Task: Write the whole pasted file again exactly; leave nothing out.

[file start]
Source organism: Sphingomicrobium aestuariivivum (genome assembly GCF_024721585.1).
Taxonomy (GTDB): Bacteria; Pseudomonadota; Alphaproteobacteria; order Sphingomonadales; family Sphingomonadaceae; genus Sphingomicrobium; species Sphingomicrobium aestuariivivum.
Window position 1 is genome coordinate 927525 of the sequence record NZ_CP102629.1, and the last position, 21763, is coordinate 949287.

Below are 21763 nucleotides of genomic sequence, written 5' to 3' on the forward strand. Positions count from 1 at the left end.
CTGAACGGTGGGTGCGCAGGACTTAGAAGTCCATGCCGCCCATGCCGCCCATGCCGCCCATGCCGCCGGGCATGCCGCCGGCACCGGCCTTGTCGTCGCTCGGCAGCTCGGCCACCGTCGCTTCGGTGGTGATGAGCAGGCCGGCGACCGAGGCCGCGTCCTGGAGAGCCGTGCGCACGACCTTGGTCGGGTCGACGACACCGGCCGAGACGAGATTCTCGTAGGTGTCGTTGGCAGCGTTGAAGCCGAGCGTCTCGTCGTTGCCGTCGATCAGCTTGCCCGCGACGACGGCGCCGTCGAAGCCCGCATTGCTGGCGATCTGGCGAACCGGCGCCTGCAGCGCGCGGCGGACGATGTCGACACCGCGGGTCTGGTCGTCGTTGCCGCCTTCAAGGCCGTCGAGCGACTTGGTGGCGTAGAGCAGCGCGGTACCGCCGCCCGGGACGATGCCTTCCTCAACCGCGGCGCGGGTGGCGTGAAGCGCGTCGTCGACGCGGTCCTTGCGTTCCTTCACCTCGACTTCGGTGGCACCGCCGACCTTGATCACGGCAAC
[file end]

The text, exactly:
Source organism: Sphingomicrobium aestuariivivum (genome assembly GCF_024721585.1).
Taxonomy (GTDB): Bacteria; Pseudomonadota; Alphaproteobacteria; order Sphingomonadales; family Sphingomonadaceae; genus Sphingomicrobium; species Sphingomicrobium aestuariivivum.
Window position 1 is genome coordinate 927525 of the sequence record NZ_CP102629.1, and the last position, 21763, is coordinate 949287.

Below are 21763 nucleotides of genomic sequence, written 5' to 3' on the forward strand. Positions count from 1 at the left end.
CTGAACGGTGGGTGCGCAGGACTTAGAAGTCCATGCCGCCCATGCCGCCCATGCCGCCCATGCCGCCGGGCATGCCGCCGGCACCGGCCTTGTCGTCGCTCGGCAGCTCGGCCACCGTCGCTTCGGTGGTGATGAGCAGGCCGGCGACCGAGGCCGCGTCCTGGAGAGCCGTGCGCACGACCTTGGTCGGGTCGACGACACCGGCCGAGACGAGATTCTCGTAGGTGTCGTTGGCAGCGTTGAAGCCGAGCGTCTCGTCGTTGCCGTCGATCAGCTTGCCCGCGACGACGGCGCCGTCGAAGCCCGCATTGCTGGCGATCTGGCGAACCGGCGCCTGCAGCGCGCGGCGGACGATGTCGACACCGCGGGTCTGGTCGTCGTTGCCGCCTTCAAGGCCGTCGAGCGACTTGGTGGCGTAGAGCAGCGCGGTACCGCCGCCCGGGACGATGCCTTCCTCAACCGCGGCGCGGGTGGCGTGAAGCGCGTCGTCGACGCGGTCCTTGCGTTCCTTCACCTCGACTTCGGTGGCACCGCCGACCTTGATCACGGCAAC